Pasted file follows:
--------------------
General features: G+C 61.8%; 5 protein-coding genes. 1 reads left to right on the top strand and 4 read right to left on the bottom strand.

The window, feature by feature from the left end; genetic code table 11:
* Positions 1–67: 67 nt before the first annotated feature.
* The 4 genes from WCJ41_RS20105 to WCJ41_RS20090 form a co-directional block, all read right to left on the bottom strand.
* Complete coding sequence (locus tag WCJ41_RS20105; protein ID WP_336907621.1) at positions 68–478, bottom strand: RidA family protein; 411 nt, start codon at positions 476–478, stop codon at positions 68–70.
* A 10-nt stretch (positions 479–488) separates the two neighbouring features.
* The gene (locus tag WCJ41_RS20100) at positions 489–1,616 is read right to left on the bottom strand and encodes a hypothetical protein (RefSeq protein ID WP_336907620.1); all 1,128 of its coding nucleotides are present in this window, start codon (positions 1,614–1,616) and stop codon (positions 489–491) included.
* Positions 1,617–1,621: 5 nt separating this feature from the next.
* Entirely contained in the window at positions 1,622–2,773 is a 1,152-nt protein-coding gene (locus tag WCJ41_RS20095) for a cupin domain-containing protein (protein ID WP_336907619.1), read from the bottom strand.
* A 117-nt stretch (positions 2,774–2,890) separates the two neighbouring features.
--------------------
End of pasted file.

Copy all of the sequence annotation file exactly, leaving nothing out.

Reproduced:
General features: G+C 61.8%; 5 protein-coding genes. 1 reads left to right on the top strand and 4 read right to left on the bottom strand.

The window, feature by feature from the left end; genetic code table 11:
* Positions 1–67: 67 nt before the first annotated feature.
* The 4 genes from WCJ41_RS20105 to WCJ41_RS20090 form a co-directional block, all read right to left on the bottom strand.
* Complete coding sequence (locus tag WCJ41_RS20105; protein ID WP_336907621.1) at positions 68–478, bottom strand: RidA family protein; 411 nt, start codon at positions 476–478, stop codon at positions 68–70.
* A 10-nt stretch (positions 479–488) separates the two neighbouring features.
* The gene (locus tag WCJ41_RS20100) at positions 489–1,616 is read right to left on the bottom strand and encodes a hypothetical protein (RefSeq protein ID WP_336907620.1); all 1,128 of its coding nucleotides are present in this window, start codon (positions 1,614–1,616) and stop codon (positions 489–491) included.
* Positions 1,617–1,621: 5 nt separating this feature from the next.
* Entirely contained in the window at positions 1,622–2,773 is a 1,152-nt protein-coding gene (locus tag WCJ41_RS20095) for a cupin domain-containing protein (protein ID WP_336907619.1), read from the bottom strand.
* A 117-nt stretch (positions 2,774–2,890) separates the two neighbouring features.